This rate chart in QSO's/hr clearly shows the 'Saturday Night Doldrums' and this year's 'Sunday Morning Blues'

The Antenna Challenge

One of the biggest problems with being an NT station in this contest is that nobody points their antennas at me.  Oh sure, if its getting kind of late on Sunday afternoon some ops will beam our way hoping an NT station will drop by.  That usually does the trick, but for most of the contest guys will beam West if they're in the East and East if they're in the West.  That means its hard for them to hear me off the side of their antenna!  This causes two problems.  First off, its very difficult for NT stations running low-power (or running high-power and having it all absorbed by the aurora!) to make contacts.  The second problem is trying to run.  First I have to find a clear frequency.  Of course 'clear' is a somewhat relative term in a contest but even if I can get a run going there's nothing to stop someone with their antenna pointed away from me plunking themselves down right on top of me and just CQing until I go away (if they even know I'm there in the first place).

The Spots

It doesn't seem right in some way but, like an expedition to a semi-rare DX location, we're almost completely at the mercy of the DX spotting networks.  This is how it works: I find a 'clear' frequency (see above) and start calling CQ.  If I'm lucky, someone tuning by happens to hear me and gives me a call.  Sooner or later, if I don't get run off the frequency (again, see above), eventually one of those callers will spot me on the spotting network.  At that point, all the guys that are watching the spots and want to work NT jump to my frequency and call me resulting in an instant pileup.  The ball is now in my court to work as many of the callers as possible before its ends.  When it does end I start over.  If it ended because someone ran me off the frequency then I have to start over at the very beginning again.  If I'm lucky, though, I keep getting spotted often enough to sustain the run for a while.  Even better, now the guys with their antennas pointed away from me can at least hear the stations calling me (which slightly reduces the probability I'll get run off the frequency) and stations that aren't using the spotting networks hear all the commotion and turn their antennas to find out who everyone is hollering at...

The sky over VE8EV early Sunday morning during Sweepstakes.

The Aurora

I don't whine about the aurora.  Well, not too much anyways.  It is what it is.  From the far North it is almost always there to some degree or another.  Like a variable attenuator in the sky, on some days it only absorbs up to 3dB or so.  Other days it soaks up much, much more.  And that is always on top of whatever else might be attenuating signals at the time, like an elevated x-ray flux or a solar radiation storm.  I was extremely fortunate in 2011 and 2013 that there was very little aurora during SS Phone and I managed to post some great scores.  This year, however, the contest coincided with disturbed geomagnetic conditions.  The aurora was out in full force and the NT and KL7 operators paid dearly for it.  The bands were pretty much dead here for hours on end.  I knew that bands were open 'down South' as I could see the steady stream of spots coming in but up here there was little to be heard.  The few weak and watery sounding stations that were getting through couldn't hear me at all even with the big TH6DXX at 70 feet and both kilowatts.  Sunday morning between 1200z and 1900z, despite my best efforts, I could only get two dozen stations in the log. For you rate junkies, that's about 3.5 per HOUR!  Eventually, though, the aurora let up, I got spotted a couple of times, and away we went.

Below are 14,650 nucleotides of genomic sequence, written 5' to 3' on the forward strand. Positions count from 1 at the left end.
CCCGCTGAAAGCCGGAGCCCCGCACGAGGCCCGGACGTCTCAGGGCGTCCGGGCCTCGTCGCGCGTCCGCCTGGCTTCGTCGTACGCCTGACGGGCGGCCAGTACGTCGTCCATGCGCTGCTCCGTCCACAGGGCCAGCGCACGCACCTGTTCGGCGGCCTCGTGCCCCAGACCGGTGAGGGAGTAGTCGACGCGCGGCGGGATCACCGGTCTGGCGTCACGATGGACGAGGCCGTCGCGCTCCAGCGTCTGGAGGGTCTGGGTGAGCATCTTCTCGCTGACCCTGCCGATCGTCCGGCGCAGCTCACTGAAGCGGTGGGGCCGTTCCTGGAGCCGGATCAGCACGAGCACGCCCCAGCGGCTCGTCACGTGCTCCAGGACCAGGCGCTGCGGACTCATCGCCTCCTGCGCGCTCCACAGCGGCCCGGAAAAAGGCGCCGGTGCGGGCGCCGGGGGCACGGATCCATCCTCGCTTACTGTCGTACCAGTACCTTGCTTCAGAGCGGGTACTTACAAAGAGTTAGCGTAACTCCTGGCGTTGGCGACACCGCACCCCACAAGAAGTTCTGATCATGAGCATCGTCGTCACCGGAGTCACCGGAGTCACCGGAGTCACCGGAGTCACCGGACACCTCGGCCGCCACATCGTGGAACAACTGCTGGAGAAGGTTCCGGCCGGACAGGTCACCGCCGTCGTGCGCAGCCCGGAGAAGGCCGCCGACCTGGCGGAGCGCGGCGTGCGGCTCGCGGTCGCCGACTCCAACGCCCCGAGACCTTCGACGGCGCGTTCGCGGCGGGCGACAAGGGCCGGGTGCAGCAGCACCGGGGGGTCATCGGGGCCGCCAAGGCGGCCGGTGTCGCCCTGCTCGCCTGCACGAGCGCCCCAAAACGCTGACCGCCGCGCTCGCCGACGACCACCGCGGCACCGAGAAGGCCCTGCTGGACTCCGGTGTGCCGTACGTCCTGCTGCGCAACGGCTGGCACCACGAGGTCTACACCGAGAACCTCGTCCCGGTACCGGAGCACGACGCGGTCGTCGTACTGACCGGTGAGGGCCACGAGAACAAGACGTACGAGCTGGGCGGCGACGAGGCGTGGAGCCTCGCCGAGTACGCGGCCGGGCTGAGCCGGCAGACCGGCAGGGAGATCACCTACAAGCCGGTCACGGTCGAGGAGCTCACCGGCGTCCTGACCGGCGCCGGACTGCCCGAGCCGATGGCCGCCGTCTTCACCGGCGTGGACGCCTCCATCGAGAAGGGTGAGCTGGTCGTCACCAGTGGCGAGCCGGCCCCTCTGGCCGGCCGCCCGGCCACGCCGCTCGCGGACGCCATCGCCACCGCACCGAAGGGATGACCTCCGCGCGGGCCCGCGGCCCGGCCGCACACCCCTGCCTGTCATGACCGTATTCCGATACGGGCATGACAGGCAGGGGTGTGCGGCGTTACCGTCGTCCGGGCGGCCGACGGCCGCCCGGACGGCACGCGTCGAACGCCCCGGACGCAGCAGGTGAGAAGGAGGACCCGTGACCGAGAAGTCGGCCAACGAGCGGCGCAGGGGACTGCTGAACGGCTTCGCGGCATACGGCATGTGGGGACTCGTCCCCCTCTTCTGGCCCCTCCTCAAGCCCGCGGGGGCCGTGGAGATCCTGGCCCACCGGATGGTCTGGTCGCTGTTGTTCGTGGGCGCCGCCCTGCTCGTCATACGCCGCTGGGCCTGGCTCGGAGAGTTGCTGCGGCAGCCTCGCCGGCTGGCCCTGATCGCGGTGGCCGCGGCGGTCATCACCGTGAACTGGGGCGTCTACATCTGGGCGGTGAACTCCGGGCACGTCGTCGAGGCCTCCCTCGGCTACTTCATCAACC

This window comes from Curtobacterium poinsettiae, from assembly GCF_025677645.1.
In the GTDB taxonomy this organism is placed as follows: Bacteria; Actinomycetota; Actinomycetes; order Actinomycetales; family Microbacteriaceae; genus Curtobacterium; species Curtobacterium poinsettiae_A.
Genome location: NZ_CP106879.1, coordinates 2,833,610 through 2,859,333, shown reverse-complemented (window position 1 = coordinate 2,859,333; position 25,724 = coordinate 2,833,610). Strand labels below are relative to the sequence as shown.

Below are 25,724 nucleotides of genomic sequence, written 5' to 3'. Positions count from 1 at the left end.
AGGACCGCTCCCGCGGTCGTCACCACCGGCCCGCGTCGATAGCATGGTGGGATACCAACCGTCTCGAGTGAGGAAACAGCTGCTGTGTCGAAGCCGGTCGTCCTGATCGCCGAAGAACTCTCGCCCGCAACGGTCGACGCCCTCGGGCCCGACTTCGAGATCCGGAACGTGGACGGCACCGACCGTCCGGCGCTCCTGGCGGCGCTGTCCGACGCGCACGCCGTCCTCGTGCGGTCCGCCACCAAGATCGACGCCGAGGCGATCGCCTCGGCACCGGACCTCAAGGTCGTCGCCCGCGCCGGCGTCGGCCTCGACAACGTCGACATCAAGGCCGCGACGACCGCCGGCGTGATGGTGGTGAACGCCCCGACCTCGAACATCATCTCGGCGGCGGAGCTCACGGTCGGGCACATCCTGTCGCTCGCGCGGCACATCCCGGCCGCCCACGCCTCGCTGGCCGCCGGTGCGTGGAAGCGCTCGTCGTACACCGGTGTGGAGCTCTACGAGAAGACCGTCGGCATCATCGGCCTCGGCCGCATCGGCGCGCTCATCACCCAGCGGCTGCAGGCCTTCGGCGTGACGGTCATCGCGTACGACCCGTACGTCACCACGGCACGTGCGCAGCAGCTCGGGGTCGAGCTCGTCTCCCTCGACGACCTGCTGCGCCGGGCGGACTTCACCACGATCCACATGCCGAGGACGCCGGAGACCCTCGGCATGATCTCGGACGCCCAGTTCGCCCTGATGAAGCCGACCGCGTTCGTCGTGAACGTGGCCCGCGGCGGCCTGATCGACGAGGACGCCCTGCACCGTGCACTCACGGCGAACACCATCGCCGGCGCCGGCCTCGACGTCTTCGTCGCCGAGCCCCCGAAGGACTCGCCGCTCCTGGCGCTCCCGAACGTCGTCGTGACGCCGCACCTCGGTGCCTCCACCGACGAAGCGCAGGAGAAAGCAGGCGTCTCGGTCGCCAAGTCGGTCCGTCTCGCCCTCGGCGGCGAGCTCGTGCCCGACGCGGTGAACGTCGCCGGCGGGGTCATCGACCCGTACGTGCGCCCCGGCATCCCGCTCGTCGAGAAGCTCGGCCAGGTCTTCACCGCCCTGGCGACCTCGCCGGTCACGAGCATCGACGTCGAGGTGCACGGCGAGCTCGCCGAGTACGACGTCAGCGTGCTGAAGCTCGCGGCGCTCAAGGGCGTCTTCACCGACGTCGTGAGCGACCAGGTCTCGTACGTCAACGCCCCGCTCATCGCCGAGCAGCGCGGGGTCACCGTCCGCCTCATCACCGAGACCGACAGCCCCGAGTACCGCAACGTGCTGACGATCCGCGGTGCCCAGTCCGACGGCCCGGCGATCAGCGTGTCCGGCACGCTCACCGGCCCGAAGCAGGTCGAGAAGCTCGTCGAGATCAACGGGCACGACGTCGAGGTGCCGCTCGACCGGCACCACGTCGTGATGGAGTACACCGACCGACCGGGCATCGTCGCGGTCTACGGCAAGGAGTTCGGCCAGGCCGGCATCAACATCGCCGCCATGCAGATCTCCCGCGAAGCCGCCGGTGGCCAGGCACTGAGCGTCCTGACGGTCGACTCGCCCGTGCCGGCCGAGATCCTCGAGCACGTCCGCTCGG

The Goal

It might sound ambitious but I know that someday I could actually win this thing from up here.  It will take exceptional band conditions (no aurora or anything else bad and decent flux levels), enough aluminum to put a big signal on 40m (in addition to 10-15-20), and not much competition from other NT stations. My rate would have to average 100 per hour for the entire 24 hours which is difficult but not impossible.  I almost had the 'perfect storm' in 2011 but on 40m all I had was a 1/4 wave vertical and I just couldn't get enough rate there to make it happen (although I did do well enough to make the top 20 in the B-class 'big dawgs' category).  My 40m yagi will be going up next fall come hell or high water and I just hope I'm around long enough to get another crack at the brass ring!  In the meantime, I'll keep doing the best I can to make sure no one misses the sweep because they couldn't work the Northern Territories...

Monday, November 17, 2014

SS SSB VE8EV SO Unlimited HP

ARRL Sweepstakes Contest, SSB

Call: VE8EV
Operator(s): VE8EV
Station: VE8EV

Class: SO Unlimited HP
QTH: Inuvik, NT
Operating Time (hrs): 24

Band QSOs
40:      23
20:     160
15:     814
10:       7
Total: 1004 Sections = 83 Total Score = 166,664


My notes from SS last year said "try harder" so I resolved to keep my butt in the chair and work the radio hard. I got off to a good start on the high bands and then suffered through the usual Saturday night 10-per-hour doldrums (no, I still haven't got the 40m yagi up yet...) Six hours of sleep and then back in the chair at 1200z expecting to make some hay on 20m but thanks to the ongoing geomagnetic disturbance things didn't go as planned.
Forty-five minutes of CQing to put the first Q in the log, W1WMU, who sounded like someone with their head inside of a full fishbowl. The second Q didn't come for another 45 minutes and that pretty much set the tone for rest of the morning. At times there was nothing at all on any of the bands and when signals did peak out of the noise it was hard to get heard even with power and the big yagi. It reminded me of the "bad old days" a few years ago at the bottom of the cycle! Mercifully the electric overcast finally relented around 1900z and I pushed hard to at least make the sweep and get some Q's in the log.

Nice to see all the activity from NT, I think there were almost ten of us battling to get out from under the aurora this year.

John VE8EV